I am an Associate Professor at the University of South Florida.* My PhD was awarded by the University of Wisconsin-Madison’s Information School, and my research focuses on the history of information infrastructures, institutional rhetorics, and rhetorical theory. I teach courses on rhetorical theory, science and technology studies, and rhetorical history.
My first book, Architects of Memory, identifies key turning points during the 20th century when mnemonic concepts were built into new information technologies and modern memory infrastructures took hold. My book makes a case for the significance of rhetoric’s art of memory for developing long-term information infrastructures. The National Communication Association has recognized it with the Philosophy of Communication Division’s Distinguished Book Award. The Association for the Rhetoric of Science, Technology, and Medicine recognized Architects of Memory as an honorable mention for their 2021 Book Award.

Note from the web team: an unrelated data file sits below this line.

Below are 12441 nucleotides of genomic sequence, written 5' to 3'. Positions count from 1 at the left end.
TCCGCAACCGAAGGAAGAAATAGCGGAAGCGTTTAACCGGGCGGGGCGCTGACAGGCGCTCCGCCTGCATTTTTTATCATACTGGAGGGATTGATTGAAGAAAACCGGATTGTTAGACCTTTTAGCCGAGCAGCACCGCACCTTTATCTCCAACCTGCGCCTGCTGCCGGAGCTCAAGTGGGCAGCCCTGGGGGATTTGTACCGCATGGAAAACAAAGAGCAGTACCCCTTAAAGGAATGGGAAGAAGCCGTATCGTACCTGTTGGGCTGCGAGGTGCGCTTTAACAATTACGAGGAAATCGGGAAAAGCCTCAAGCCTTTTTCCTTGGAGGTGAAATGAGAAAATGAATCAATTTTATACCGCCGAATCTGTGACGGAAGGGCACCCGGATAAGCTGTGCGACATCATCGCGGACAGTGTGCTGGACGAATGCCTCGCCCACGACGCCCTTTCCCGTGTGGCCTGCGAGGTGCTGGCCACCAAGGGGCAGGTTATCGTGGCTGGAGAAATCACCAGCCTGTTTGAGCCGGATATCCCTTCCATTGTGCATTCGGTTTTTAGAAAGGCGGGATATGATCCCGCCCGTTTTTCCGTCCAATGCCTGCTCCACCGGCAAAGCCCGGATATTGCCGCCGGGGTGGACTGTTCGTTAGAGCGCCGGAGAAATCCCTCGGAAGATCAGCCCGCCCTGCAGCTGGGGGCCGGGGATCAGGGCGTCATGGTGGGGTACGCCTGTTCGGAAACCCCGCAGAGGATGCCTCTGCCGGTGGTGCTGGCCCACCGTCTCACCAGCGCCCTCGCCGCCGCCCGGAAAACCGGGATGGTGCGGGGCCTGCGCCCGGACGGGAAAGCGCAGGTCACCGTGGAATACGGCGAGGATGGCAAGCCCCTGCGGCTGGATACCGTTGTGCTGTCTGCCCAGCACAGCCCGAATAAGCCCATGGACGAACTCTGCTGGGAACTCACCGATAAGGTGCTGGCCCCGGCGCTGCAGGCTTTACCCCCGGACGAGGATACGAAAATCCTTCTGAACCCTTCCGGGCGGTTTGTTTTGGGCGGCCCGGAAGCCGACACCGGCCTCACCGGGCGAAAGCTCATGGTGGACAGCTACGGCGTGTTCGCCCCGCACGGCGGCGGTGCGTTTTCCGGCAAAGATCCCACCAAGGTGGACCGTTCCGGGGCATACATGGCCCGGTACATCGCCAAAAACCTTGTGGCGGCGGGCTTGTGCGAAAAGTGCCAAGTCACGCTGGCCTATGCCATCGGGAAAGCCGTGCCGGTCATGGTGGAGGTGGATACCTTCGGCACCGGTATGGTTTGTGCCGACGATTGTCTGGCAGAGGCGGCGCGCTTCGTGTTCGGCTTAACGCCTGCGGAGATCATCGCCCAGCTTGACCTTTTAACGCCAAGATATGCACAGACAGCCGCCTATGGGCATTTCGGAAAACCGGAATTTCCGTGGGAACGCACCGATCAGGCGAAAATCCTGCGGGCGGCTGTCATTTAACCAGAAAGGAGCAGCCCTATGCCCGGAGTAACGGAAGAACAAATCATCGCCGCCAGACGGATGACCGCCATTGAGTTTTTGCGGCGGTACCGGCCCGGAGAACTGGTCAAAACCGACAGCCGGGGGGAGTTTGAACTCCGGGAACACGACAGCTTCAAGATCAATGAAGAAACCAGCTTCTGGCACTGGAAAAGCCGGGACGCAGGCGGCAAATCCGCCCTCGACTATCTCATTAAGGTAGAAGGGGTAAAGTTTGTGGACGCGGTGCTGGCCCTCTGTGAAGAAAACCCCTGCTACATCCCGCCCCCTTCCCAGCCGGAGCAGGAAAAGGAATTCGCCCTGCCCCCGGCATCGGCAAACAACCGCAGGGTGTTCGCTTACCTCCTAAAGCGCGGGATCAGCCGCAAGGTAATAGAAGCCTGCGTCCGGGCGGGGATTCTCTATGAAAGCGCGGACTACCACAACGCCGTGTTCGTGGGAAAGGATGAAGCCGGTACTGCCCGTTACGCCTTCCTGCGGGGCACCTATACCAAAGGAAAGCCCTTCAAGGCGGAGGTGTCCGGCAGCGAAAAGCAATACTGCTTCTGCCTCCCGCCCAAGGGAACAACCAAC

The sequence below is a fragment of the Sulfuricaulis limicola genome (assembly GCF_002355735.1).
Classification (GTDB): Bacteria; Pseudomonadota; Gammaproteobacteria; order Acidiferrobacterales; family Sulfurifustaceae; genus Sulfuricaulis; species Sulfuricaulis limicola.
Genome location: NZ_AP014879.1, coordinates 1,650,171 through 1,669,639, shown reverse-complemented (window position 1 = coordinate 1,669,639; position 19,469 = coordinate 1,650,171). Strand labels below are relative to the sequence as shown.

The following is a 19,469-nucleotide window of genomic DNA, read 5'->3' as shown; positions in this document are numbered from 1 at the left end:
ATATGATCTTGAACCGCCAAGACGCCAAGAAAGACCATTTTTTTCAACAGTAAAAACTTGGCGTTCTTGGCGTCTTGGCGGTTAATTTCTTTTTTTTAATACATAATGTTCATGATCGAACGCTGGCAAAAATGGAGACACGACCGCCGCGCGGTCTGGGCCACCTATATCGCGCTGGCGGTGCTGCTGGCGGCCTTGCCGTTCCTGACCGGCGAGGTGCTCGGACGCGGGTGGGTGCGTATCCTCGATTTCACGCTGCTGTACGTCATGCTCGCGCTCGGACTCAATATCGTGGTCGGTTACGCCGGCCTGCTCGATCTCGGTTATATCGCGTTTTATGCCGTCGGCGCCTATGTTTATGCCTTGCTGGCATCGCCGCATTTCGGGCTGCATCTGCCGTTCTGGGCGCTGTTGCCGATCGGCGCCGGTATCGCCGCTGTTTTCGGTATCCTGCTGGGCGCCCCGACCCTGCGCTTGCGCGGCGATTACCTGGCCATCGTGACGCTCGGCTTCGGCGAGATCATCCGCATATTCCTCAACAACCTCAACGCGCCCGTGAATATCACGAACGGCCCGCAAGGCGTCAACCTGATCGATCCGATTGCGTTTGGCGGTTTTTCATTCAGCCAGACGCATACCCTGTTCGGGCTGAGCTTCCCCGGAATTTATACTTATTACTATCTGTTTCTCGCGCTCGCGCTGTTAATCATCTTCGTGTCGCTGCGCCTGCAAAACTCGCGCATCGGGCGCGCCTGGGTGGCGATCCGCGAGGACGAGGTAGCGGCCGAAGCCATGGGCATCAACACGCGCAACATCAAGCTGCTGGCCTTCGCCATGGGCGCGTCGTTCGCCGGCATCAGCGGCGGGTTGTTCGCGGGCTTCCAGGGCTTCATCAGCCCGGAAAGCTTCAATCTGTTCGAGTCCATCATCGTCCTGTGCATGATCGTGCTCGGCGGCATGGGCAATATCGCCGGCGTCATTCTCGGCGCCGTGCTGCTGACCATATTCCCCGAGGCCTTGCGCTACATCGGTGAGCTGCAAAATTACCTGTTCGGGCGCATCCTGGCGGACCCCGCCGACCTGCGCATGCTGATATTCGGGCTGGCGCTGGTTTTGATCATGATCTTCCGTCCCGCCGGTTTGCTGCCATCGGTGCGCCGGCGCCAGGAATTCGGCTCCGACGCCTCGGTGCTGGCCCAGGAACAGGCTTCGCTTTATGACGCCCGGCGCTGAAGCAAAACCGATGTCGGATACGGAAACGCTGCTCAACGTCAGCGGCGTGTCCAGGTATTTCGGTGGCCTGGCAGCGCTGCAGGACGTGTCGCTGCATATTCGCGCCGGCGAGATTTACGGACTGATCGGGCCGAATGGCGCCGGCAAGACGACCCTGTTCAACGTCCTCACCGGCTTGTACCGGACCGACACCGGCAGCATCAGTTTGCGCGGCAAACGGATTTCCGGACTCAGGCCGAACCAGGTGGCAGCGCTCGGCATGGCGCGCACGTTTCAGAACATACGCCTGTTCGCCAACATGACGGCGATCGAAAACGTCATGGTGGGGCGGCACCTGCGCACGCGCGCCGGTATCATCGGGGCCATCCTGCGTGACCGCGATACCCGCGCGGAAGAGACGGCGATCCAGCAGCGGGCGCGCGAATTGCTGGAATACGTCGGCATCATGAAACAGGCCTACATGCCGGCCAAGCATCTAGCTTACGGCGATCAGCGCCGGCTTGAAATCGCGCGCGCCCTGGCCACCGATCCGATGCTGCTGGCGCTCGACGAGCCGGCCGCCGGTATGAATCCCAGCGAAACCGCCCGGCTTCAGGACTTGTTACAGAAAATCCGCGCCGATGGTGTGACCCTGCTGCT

I am a recipient of the Rhetoric Society of America’s Fellows’ Early Career Award, the 2018 Alice G. Smith Lecturer, and a winner of the National Communication Association’s Distinguished Book Chapter Award for Philosophy of Communication. I have been honored as one of USF’s Outstanding Undergraduate Teachers and recognized by the American Society for Engineering Education for my co-authored scholarship on diversity and inclusion. My work has appeared in Rhetoric Society Quarterly, enculturation: a Journal of Rhetoric, Writing, and Culture, Poroi, and the Journal of the Association for Information Science and Technology, among numerous other venues.